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computer vision syndrome Archives - Drs. Gibson, Gibson & Moore | Lubbock, TX Optometrist

Lubbock Eye Doctors, Your Local Optometrists

Is Your Child Ready for Contacts?

By Contacts

As parents, we know our children’s vision is crucial to their development and well-being. As they grow, their eyesight needs may change, leading to considering contact lenses as an alternative to glasses. But how do you know if your child is ready for contacts? Let’s discuss the factors you should consider before making the switch.

Age Considerations

While there’s no set age for a child to start wearing contact lenses, many eye care professionals recommend waiting until your child is at least 10 to 12 years old. Children typically have the responsibility and maturity to handle contact lenses’ daily care and maintenance by this age. However, this is not a strict rule, and some younger children may be ready for contacts earlier, depending on their circumstances.

Responsibility and Hygiene

One of the most critical factors in determining if your child is ready for contact lenses is their ability to maintain proper hygiene and follow a care routine. Contacts require daily cleaning and proper storage to avoid infection and other complications. Your child should demonstrate responsible behavior and an understanding of the importance of cleanliness when handling their lenses.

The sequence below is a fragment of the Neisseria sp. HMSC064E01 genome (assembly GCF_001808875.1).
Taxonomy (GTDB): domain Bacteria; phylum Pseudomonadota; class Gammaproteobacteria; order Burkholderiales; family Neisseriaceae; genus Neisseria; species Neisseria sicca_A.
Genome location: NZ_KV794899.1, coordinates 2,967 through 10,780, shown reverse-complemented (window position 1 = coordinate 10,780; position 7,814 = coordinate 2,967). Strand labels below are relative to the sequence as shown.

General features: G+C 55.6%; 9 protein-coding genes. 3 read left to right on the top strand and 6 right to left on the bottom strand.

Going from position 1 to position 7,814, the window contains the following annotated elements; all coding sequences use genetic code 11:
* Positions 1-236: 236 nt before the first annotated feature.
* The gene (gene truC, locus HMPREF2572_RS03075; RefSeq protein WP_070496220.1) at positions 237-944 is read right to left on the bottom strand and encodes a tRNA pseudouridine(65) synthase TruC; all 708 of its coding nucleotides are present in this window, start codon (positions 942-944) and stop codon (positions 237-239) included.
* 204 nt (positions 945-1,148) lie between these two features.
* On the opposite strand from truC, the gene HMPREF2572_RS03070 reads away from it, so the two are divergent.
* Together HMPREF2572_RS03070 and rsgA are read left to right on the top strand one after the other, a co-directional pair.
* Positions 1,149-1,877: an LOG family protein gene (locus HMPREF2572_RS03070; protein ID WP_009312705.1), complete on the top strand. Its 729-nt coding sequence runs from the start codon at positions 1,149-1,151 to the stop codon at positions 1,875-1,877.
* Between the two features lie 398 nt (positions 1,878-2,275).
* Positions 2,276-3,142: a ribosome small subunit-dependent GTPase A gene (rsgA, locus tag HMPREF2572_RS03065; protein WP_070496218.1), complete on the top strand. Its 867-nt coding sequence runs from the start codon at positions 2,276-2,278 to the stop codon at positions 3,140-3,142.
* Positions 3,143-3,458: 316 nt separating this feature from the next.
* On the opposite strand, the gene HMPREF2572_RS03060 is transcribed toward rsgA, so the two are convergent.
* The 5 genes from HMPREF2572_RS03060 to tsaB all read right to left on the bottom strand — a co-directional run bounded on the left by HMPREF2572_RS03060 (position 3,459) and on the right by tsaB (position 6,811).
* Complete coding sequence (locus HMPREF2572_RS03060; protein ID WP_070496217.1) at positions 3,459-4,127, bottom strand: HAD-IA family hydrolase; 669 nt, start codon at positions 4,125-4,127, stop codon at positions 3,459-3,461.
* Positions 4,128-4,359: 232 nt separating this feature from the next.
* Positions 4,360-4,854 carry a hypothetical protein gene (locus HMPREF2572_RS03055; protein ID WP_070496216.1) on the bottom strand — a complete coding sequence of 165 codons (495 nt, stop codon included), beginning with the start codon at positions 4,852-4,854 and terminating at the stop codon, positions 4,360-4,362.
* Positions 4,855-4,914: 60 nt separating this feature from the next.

Motivation and Interest

Your child’s interest and motivation to wear contacts play a significant role in decision-making. Children enthusiastic about switching to contact lenses are likelier to be diligent about lens care and hygiene. Moreover, they may be more comfortable touching their eyes, which is crucial to wearing contacts.

Participation in Sports or Activities

Children active in sports or other extracurricular activities may benefit from wearing contact lenses. Contacts provide better peripheral vision, and there’s no risk of them falling off or breaking during physical activity. If your child is involved in sports or has an active lifestyle, contact lenses may be an excellent option to improve their performance and comfort.

Consult with Your Optometrist

Deciding if your child is ready for contact lenses involves considering factors like age, responsibility, motivation, and activity level. Ultimately, the best way to determine if your child is ready for contacts is to schedule an appointment with our optometrists at Eyes of Lubbock. We’ll assess your child’s eye health and vision needs and help you make an informed decision prioritizing their well-being. Schedule your appointment today to explore the world of contact lenses for your child!

Lubbock Eye Doctors, Your Local Optometrists

How to Find the Perfect Glasses

By Eyeglasses

Choosing the right pair of glasses is essential for not only improving your vision but also enhancing your overall appearance and complementing your lifestyle. With countless styles, materials, and designs available, finding the perfect pair can be overwhelming. In this comprehensive guide, we’ll delve deeper into each aspect of eyewear selection, providing you with valuable tips and insights to help you navigate the world of eyewear and find the perfect glasses for your lifestyle.